Morrisons struggles to differentiate in a crowded market
By Kim Benjamin, marketingmagazine.co.uk, Wednesday, 28 November 2012 08:30AM
Earlier this month, Morrisons, the UK's fourth-biggest supermarket by market share, posted a disappointing set of third-quarter results, revealing a decline in like-for-like sales.
It also announced the departure of commercial director Richard Hodgson, who joined from Waitrose in 2010.
Morrisons chief executive Dalton Philips has blamed its lacklustre performance on the brand's failure to differentiate itself from competitors, and emphasise its 'fresh' offering, saying it needs to focus on its staff of more than 5000 butchers, fishmongers and bakers.
He has briefed Hodgson's interim replacement, Morrisons corporate services director Martyn Jones, to ensure that the supermarket communicates its points of difference and improves its promotions.
The retailer, best known for its value offers, has also come under pressure from rivals' money-off voucher promotions. Some analysts have suggested that one of the biggest challenges it faces is connecting with its core customer base and value roots. Morrisons' move to introduce 'extras' to many of its stores, including pizza counters and cake shops, has distanced the brand from its most loyal shoppers, they argue. The supermarket has also come under fire for introducing a 10%-off discount card offer in selected towns, designed to tempt in new customers.
How can the supermarket reconnect with its core customer base, and what does it need to do to strengthen its marketing messages and promotional tactics? Marketing asked Claire Harrison-Church, former director of brand communications at Sainsbury's, and Karen Buchanan, chief executive of Publicis London, which previously handled the Asda account.
Like-for-like sales (excluding fuel) were down by
2.1% for the 13 weeks to 28 October
Total sales dropped by
CLAIRE HARRISON-CHURCH - Former director of brand communications, Sainsbury's
Morrisons' failure to communicate its offer to consumers, and changing that offer, are the issues here. If you ask Morrisons' shoppers what they love about it, they will immediately talk about its fresh-food offering, in particular the meat and fish counters. Push them further, and they will also comment on its other enticement: deals, and good ones - it pioneered the 'Buy one, get a trillion free' type.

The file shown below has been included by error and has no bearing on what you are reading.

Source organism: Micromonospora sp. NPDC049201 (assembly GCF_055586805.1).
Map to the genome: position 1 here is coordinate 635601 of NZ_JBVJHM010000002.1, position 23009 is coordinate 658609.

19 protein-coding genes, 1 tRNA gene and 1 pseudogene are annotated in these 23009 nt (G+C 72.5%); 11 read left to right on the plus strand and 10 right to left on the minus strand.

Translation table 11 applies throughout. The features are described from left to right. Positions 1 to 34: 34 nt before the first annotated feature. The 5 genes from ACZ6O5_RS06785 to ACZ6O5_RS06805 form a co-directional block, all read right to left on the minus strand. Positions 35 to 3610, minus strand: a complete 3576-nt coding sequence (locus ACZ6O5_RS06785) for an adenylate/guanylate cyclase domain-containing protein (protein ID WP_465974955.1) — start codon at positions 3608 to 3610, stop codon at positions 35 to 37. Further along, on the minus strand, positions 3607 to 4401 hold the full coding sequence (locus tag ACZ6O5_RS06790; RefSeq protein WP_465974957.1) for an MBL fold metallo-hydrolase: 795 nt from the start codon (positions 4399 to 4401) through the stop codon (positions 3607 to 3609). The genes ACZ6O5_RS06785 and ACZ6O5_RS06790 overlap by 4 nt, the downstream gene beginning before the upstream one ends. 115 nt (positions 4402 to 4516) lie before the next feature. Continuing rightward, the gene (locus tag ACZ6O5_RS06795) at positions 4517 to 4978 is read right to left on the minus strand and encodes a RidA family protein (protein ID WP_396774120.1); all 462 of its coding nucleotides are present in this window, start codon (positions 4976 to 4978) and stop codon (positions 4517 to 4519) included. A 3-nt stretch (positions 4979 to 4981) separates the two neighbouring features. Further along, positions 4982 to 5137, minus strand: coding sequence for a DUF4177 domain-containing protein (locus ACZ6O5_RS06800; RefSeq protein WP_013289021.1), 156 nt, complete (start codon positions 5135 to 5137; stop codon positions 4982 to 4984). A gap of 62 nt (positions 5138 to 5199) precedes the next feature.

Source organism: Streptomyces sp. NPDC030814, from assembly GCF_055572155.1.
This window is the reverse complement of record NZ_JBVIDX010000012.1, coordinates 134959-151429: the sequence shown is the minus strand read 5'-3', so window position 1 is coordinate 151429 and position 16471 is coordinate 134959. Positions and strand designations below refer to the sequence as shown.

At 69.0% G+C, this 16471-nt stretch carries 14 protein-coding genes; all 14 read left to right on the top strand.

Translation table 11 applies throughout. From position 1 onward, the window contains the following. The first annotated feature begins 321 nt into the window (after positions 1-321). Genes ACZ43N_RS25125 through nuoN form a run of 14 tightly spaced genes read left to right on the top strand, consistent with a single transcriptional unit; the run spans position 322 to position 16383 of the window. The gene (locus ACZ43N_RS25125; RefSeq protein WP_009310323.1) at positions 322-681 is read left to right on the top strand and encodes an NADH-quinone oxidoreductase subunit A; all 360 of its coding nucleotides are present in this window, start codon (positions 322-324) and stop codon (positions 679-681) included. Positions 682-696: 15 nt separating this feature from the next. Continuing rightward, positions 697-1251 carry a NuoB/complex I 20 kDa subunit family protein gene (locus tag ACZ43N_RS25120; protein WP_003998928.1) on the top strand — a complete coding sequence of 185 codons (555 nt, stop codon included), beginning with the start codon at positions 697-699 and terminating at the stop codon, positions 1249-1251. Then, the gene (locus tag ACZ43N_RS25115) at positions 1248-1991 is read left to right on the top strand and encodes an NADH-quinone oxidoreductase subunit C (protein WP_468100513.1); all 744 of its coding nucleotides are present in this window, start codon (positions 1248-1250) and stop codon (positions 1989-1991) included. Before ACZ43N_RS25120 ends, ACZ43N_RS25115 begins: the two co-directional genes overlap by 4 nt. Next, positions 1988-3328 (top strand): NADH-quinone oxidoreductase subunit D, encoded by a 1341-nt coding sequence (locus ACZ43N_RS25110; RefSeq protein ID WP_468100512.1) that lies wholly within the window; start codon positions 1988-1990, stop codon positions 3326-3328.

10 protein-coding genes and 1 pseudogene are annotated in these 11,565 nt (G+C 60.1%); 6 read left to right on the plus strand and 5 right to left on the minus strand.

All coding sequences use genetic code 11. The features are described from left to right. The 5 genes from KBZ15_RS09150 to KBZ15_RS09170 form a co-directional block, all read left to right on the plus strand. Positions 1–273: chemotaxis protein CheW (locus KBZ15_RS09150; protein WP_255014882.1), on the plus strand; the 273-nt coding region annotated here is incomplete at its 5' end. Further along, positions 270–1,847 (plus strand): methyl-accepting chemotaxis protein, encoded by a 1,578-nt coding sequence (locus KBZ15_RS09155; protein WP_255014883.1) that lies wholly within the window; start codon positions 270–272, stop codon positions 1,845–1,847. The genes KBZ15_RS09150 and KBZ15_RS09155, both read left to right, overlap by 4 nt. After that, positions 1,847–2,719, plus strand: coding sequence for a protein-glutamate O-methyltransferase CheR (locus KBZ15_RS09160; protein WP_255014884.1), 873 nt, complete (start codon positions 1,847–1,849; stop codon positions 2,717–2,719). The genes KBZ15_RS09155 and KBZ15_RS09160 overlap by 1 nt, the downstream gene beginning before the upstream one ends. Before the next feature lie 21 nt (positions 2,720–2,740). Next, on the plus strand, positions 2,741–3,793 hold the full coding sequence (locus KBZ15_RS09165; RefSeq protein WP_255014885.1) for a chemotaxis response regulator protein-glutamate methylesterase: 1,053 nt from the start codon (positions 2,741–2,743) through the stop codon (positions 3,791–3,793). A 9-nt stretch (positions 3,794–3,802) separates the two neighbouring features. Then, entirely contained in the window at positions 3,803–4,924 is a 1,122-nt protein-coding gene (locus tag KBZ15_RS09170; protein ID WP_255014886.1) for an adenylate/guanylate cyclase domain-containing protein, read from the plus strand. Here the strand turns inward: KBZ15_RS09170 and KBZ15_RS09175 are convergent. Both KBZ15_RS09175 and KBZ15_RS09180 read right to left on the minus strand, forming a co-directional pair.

Morrisons has got two things wrong in the past 12 months. It has stopped talking about its core proposition, fresh food that delivers value, and pulled back on promotions and depth of discount. It has also lagged behind the field in convenience store and online, which have been growing, as customers realise they can use these to better control their budgets.
- Get back to talking about 'Fresh choice for you'. The key is to talk about fresh and value together.
- Review promotions. By understanding who your customers are, you can offer good deals on key items.
- Have a consistent tone of voice - the surreal Christmas TV ad doesn't 'feel' like it's from Morrisons.
KAREN BUCHANAN - Chief executive, Publicis London
Arguably, the opening words of Morrisons' Christmas campaign, ('And so it begins. There's so much to do... '), neatly sum up the position in which the supermarket finds itself: sales down by 2.1% alongside several changes in its marketing and management teams.
Dig deeper, however, and there is lots to celebrate: Dalton Philips, chief executive since 2010, has cracked on with revamping the offering. Recent reports suggest that stores at the forefront of this process are already outperforming the rest by more than 5%.
With new marketing chief Rebecca Singleton in place, there is reason to believe that the brand will begin to radiate more of the product promise that has been put in place.
- Broadly, Morrisons should hold its nerve.
- 'Fresh' is a good platform, but has to extend beyond the literal for product and promotion.
- Promotions: in tough times, punters embrace life's little comforts, and Morrisons' promotions should embrace this.
This article was first published on marketingmagazine.co.uk
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